Sci-fi thriller ‘Kin’ melds family drama, violence with Afro-futuristic twist


Directed by:  Josh & Jonathan Baker

Screenplay: Daniel Casey

Starring: Jack Reynor, James Franco, Zoe Kravitz, Myles Truitt, Dennis Quaid

Producers: Shawn Levy, Jesse Shapira, Jeff Arkuss, Dan Cohen, David Gross, Michael B. Smith

Playing in theaters now

BY J.A. JONES, Staff Writer

It’s rare to see a science fiction film blend family drama and crime – and even rarer to find an African-American youth take center stage in an end-of-summer summer thriller.

But ‘Kin’ – written originally as a short and directed by brothers Josh and Jonathan Baker, with a screenplay by Daniel Casey – juggles family pathology, sci-fi and violence in Detroit with surprising twists.


While the film teases out difficult father-son issues between Hal (Dennis Quaid) and son Jimmy (Jack Reynor), a felon, it is the 14-year-old Eli (Myles Truitt), Hal’s adopted African-American son, who we emotionally travel through the film with.

Kin Poster, aeAfter Hal’s wife dies, he’s left to raise Eli alone and does so with a brusque, but devoted edge. Eli, a loner who spends his spare time collecting copper wire from abandoned buildings for cash, has recently been suspended for fighting, and early on we are aware Eli is being raised in, as he says, a “hard” world.

Looking to purchase a new pair of sneakers, Eli is scavenging in a boarded-up building when he stumbles upon a strange find – several dead bodies wearing what seem to be full-body space suits (or some bizarre hazmat uniforms).

Spooked, he flees the building only to return after a strange dream leads him back to the abandoned elevator shaft where, at the bottom, he finds a peculiar weapon.

Soon, we learn that Jimmy — who has returned home from prison, clearly without any prospect for work – owes big money to a scary bunch of tattooed roughnecks, led by super-thug Taylor Balik (James Franco). When his father refuses to help, Jimmy’s desperation creates the film’s major crisis.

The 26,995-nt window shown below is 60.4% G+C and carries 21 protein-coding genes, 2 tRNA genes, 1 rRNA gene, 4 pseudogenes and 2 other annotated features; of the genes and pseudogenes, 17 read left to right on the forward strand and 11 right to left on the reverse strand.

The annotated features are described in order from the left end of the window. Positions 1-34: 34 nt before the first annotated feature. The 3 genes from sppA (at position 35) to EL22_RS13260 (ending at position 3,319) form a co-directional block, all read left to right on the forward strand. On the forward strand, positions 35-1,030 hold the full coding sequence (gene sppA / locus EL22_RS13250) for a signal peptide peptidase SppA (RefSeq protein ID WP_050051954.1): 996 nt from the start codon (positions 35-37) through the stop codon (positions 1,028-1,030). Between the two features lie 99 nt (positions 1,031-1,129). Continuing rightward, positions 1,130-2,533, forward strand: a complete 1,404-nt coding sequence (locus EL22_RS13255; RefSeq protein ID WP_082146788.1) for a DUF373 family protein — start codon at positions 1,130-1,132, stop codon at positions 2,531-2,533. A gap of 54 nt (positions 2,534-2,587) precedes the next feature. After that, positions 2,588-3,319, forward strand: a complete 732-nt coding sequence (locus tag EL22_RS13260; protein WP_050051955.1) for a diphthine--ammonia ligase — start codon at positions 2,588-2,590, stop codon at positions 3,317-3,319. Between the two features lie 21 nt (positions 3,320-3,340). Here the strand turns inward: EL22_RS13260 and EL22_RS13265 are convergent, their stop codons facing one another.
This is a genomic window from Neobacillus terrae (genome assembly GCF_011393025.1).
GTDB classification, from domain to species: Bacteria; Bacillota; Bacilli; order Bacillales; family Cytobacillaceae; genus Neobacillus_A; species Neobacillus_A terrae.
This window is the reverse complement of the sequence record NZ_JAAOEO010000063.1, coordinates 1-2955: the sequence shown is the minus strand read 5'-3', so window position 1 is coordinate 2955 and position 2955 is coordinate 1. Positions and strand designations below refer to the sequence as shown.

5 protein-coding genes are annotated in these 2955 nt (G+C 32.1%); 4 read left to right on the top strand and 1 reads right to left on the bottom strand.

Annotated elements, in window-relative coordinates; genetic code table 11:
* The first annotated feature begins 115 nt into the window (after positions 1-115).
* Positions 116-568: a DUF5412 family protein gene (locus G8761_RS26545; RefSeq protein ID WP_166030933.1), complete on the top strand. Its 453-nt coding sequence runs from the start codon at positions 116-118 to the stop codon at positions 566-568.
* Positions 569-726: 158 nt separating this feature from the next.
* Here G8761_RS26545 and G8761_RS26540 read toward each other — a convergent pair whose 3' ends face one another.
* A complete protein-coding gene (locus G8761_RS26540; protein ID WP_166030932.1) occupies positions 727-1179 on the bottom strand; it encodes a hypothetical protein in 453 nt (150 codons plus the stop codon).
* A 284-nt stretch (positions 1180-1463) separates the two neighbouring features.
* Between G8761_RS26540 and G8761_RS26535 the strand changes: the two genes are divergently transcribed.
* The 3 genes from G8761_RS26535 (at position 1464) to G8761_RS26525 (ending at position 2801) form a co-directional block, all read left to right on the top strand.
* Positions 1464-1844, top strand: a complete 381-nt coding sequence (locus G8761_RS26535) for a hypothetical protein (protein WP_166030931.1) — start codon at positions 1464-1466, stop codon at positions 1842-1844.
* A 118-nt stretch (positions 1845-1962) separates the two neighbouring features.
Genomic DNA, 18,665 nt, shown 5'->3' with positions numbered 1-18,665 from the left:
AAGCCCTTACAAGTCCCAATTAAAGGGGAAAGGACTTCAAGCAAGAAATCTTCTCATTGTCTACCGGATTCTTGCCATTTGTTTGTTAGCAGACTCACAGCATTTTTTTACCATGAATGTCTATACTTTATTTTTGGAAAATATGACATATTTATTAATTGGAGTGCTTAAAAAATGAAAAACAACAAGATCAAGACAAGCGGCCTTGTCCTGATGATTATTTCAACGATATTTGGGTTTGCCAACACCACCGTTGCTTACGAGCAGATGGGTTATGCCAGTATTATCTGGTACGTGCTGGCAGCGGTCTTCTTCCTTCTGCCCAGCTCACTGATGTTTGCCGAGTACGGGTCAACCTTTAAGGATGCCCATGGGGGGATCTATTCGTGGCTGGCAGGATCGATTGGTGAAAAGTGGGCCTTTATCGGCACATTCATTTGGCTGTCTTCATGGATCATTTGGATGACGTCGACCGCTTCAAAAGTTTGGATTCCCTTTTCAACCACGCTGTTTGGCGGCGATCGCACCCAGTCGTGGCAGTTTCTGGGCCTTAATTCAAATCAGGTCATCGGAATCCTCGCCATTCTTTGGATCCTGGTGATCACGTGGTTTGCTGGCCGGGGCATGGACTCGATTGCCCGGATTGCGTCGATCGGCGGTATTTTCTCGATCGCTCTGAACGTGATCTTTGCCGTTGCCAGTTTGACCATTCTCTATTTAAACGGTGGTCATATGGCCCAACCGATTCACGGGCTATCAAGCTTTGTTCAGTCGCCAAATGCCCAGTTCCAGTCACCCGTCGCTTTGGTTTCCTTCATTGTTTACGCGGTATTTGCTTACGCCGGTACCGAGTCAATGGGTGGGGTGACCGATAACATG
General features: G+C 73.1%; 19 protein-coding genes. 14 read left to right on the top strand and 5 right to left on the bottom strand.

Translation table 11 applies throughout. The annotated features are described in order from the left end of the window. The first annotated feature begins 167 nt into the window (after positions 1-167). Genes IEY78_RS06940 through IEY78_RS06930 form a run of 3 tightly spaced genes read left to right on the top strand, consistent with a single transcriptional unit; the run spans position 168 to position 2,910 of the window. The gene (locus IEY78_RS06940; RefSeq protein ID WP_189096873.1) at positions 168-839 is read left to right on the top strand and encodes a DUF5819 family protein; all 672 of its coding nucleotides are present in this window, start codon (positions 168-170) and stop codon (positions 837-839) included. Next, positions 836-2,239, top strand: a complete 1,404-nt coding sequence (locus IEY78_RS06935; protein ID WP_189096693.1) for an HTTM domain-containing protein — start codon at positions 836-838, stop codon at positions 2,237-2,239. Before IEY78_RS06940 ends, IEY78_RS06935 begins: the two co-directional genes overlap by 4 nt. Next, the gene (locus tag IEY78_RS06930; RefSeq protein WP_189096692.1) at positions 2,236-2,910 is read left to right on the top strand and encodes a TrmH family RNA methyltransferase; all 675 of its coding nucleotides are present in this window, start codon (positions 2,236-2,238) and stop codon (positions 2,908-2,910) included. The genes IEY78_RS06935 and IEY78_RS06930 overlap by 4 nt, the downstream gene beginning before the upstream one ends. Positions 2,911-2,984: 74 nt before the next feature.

When Balik’s attempt to get the money turns deadly, Jimmy and Eli end up on the run – with Eli toting the stolen and bizarrely powerful weapon along. And when Jimmy’s attempt to lose the now out-for-revenge-Balik lands them in a strip bar hounded by another criminal element, the power of the weapon is revealed once Eli is forced to use it to protect his brother.

The two pick up Milly (Zoë Kravitz), a stripper ready for a better life (or at least a life away from the hole they find her in), and after realizing the new weapon guarantees them almost unlimited power, Jimmy turns the trio into a Bonnie and Clyde — and his younger brother — kind of outfit.

Eventually, Jimmy’s past comes back to haunt them, and he’s locked up. With his arrest televised, Balik heads after them.

The last third of the film deals with the resolution of the troubles, and while there’s a surprise waiting at the end, there’s a ton of violence and havoc to wade through – mostly wreaked by the “mystery weapon” which only young Eli seems to be able to make work.

Although the film has received lukewarm reviews, much of the criticism is directed at the unexpected and somewhat unfamiliar combination of genres. Is it a family drama? Is it sci-fi? The heavy father-son-adoption-mixed race elements leave the viewer with a myriad of emotional baggage so when the sci-fi kicks in, some viewers may feel thrown off-kilter.

Additionally, sometimes the film is unsettling, as the audience finds itself having to root for a 14-year-old who is handling, for all intents and purposes, a violent weapon.

Equally angering is having to watch Jimmy (although played sympathetically by Reynor) make several bad decisions that will clearly cost his brother his innocence (SPOILER ALERT – SKIP PAST THE REST OF THIS SENTENCE NOW!!! TO AVOID THIS SPOILER:)– after already costing him his sole emotional anchor (spoiler alert!).

All that aside, let’s be honest, there is another possible culprit for the film’s lackluster reviews.

Did someone say, “RACE??”

The clearly Afrofuturistic themes revealed slowly through the last moments in the film might be difficult for some hardcore, mainstream sci-fi viewers and reviewers – who happen to be, historically (if numbers are to be believed) largely white and male.

Additionally, one might also wonder if a performance like the one delivered by Myles Truitt — as the precocious, embattled Eli — was given by a white actor, would critics would be kinder to the film?

Who knows, and who cares? Regardless, our recommendation is the following:

With its Afrocentric and surprisingly Afrofuturistic themes, we give ‘Kin’ an 8 (out of 10) because not only is it a movie that should be added to any sci-fi buff’s list of must-sees, but it stakes a claim in the realm of space as the final frontier for those with ultra-melanated skins as well.


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